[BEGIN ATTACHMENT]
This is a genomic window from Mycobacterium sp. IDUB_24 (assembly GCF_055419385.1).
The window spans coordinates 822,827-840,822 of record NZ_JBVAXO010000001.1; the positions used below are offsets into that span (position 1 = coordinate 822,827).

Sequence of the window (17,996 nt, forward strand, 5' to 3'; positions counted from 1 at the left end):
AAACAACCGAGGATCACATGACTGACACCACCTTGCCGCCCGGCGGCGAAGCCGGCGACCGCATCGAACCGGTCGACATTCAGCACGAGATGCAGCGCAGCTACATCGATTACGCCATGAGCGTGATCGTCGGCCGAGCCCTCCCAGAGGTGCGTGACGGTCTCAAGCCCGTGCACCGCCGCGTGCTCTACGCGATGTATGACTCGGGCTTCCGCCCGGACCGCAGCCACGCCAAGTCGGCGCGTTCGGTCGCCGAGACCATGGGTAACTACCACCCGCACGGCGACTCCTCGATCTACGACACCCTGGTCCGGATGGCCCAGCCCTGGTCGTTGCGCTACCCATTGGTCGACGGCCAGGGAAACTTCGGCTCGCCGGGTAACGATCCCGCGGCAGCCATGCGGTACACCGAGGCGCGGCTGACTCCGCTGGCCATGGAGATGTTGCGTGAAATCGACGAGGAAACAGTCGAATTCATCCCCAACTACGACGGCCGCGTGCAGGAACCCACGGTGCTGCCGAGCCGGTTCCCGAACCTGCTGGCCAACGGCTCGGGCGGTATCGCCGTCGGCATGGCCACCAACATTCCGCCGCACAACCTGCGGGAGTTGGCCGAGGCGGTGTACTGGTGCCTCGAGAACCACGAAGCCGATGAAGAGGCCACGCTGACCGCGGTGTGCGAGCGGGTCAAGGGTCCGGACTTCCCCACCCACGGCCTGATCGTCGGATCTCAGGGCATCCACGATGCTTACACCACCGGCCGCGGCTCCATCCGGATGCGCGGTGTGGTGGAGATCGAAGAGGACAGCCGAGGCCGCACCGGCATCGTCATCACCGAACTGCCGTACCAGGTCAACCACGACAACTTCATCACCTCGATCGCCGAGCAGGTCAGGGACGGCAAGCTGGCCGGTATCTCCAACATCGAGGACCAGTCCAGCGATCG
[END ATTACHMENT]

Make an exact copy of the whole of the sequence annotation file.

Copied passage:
This is a genomic window from Mycobacterium sp. IDUB_24 (assembly GCF_055419385.1).
The window spans coordinates 822,827-840,822 of record NZ_JBVAXO010000001.1; the positions used below are offsets into that span (position 1 = coordinate 822,827).

Sequence of the window (17,996 nt, forward strand, 5' to 3'; positions counted from 1 at the left end):
AAACAACCGAGGATCACATGACTGACACCACCTTGCCGCCCGGCGGCGAAGCCGGCGACCGCATCGAACCGGTCGACATTCAGCACGAGATGCAGCGCAGCTACATCGATTACGCCATGAGCGTGATCGTCGGCCGAGCCCTCCCAGAGGTGCGTGACGGTCTCAAGCCCGTGCACCGCCGCGTGCTCTACGCGATGTATGACTCGGGCTTCCGCCCGGACCGCAGCCACGCCAAGTCGGCGCGTTCGGTCGCCGAGACCATGGGTAACTACCACCCGCACGGCGACTCCTCGATCTACGACACCCTGGTCCGGATGGCCCAGCCCTGGTCGTTGCGCTACCCATTGGTCGACGGCCAGGGAAACTTCGGCTCGCCGGGTAACGATCCCGCGGCAGCCATGCGGTACACCGAGGCGCGGCTGACTCCGCTGGCCATGGAGATGTTGCGTGAAATCGACGAGGAAACAGTCGAATTCATCCCCAACTACGACGGCCGCGTGCAGGAACCCACGGTGCTGCCGAGCCGGTTCCCGAACCTGCTGGCCAACGGCTCGGGCGGTATCGCCGTCGGCATGGCCACCAACATTCCGCCGCACAACCTGCGGGAGTTGGCCGAGGCGGTGTACTGGTGCCTCGAGAACCACGAAGCCGATGAAGAGGCCACGCTGACCGCGGTGTGCGAGCGGGTCAAGGGTCCGGACTTCCCCACCCACGGCCTGATCGTCGGATCTCAGGGCATCCACGATGCTTACACCACCGGCCGCGGCTCCATCCGGATGCGCGGTGTGGTGGAGATCGAAGAGGACAGCCGAGGCCGCACCGGCATCGTCATCACCGAACTGCCGTACCAGGTCAACCACGACAACTTCATCACCTCGATCGCCGAGCAGGTCAGGGACGGCAAGCTGGCCGGTATCTCCAACATCGAGGACCAGTCCAGCGATCG